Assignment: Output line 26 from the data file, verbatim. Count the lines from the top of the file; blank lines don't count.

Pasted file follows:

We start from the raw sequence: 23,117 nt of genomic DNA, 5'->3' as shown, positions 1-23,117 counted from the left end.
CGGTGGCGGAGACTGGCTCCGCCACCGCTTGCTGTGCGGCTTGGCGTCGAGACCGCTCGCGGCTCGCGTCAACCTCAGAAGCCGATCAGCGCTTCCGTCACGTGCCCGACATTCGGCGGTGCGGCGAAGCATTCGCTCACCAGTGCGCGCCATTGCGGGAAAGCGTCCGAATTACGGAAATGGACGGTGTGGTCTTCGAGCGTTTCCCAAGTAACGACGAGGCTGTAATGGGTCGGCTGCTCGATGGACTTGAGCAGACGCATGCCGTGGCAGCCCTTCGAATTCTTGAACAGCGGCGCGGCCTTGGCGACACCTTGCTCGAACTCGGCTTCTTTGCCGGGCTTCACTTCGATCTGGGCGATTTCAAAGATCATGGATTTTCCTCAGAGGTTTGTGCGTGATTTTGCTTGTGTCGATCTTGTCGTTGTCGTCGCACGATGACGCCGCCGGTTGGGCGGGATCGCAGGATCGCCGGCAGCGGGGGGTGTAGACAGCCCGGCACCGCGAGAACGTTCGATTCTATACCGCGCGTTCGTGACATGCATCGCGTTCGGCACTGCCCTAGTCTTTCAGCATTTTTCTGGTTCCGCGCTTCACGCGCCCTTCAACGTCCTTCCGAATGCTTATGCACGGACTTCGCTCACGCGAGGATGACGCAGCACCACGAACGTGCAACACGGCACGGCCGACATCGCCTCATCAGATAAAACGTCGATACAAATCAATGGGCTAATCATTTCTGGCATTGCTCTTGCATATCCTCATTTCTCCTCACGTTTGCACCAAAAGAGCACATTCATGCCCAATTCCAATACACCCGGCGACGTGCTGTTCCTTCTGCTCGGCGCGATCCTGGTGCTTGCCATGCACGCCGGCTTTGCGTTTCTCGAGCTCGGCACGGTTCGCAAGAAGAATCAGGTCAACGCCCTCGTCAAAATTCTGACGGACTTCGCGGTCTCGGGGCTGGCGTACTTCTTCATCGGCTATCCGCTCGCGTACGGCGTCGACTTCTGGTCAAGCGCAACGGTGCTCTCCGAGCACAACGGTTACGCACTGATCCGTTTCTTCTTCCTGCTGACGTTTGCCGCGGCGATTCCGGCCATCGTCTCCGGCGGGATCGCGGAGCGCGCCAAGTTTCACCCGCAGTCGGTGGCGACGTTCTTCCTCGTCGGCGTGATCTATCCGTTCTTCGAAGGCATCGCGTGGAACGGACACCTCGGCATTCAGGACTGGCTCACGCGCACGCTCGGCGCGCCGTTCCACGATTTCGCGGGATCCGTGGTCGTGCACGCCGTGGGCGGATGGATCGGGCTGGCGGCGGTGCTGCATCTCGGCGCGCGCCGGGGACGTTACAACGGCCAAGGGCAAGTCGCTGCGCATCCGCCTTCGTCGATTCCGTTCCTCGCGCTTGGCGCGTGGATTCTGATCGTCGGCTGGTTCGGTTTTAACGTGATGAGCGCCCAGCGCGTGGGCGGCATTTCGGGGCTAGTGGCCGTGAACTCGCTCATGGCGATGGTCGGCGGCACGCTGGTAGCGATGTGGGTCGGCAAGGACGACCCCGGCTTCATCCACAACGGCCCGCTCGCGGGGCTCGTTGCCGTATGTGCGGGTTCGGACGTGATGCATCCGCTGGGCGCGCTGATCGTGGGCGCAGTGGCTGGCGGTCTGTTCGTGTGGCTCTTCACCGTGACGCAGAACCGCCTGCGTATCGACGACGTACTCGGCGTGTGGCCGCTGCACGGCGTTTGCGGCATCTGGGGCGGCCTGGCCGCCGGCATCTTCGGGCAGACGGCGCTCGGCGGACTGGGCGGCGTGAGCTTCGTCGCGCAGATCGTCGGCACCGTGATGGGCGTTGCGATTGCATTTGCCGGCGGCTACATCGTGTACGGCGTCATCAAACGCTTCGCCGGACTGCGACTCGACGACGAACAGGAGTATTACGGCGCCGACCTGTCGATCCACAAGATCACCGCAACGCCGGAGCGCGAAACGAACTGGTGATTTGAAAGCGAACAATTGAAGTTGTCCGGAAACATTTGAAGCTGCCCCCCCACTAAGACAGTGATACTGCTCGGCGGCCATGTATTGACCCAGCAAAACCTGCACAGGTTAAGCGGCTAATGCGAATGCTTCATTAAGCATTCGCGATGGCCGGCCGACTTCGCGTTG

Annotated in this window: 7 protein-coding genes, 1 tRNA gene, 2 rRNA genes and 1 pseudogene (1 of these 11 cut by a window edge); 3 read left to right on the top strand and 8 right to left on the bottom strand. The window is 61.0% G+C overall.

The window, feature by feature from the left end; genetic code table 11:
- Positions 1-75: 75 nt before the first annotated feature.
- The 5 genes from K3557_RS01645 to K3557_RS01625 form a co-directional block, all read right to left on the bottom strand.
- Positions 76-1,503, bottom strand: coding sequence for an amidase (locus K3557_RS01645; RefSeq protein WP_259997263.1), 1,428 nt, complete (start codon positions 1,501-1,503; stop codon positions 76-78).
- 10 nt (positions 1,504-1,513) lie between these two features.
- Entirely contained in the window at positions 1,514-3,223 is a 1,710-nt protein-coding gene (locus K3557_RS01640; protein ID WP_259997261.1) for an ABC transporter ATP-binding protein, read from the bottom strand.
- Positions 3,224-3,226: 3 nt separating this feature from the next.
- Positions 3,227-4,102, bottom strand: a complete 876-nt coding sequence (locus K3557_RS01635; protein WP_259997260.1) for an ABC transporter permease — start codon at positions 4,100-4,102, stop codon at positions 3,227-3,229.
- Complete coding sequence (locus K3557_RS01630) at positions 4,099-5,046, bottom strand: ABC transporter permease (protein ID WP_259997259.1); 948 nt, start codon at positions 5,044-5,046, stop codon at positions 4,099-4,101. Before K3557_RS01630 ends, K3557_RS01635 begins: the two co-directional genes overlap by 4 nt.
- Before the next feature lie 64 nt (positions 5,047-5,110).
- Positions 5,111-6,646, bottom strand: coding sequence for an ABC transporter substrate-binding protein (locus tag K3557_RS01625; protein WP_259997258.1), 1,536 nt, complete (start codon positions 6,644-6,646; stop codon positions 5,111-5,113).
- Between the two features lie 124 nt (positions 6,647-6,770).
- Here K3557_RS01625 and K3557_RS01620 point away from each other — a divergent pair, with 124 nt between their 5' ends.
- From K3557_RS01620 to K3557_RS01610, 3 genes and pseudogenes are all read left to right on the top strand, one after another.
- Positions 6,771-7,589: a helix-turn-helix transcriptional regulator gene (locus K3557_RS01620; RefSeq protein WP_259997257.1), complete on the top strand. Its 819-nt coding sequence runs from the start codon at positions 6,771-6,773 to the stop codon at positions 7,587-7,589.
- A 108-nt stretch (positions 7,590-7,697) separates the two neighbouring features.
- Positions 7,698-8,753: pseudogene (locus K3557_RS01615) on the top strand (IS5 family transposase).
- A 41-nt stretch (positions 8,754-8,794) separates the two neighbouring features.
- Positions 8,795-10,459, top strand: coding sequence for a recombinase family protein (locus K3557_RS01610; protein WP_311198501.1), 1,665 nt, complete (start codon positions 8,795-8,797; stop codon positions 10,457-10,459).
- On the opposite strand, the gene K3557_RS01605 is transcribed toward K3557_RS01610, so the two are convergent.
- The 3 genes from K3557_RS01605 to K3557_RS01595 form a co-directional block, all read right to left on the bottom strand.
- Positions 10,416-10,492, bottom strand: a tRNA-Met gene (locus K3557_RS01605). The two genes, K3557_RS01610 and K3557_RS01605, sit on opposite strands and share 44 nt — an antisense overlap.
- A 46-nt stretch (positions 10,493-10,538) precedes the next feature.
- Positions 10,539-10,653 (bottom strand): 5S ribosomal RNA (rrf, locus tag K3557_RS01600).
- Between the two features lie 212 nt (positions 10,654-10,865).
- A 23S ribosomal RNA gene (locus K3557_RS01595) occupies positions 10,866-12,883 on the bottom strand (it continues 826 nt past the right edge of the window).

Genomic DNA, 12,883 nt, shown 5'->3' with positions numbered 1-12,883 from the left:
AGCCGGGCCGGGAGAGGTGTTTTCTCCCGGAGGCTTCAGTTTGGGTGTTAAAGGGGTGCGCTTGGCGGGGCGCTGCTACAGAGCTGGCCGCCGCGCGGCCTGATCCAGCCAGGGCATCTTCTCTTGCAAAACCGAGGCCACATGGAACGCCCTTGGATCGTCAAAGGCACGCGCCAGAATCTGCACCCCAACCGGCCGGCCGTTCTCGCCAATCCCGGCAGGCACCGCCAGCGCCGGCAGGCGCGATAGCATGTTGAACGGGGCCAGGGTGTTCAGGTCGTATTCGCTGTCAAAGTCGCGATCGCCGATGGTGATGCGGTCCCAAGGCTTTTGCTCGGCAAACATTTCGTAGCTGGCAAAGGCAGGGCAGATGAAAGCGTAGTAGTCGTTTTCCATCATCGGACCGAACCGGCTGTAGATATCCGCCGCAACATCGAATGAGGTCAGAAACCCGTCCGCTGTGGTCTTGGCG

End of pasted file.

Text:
- A 46-nt stretch (positions 10,493-10,538) precedes the next feature.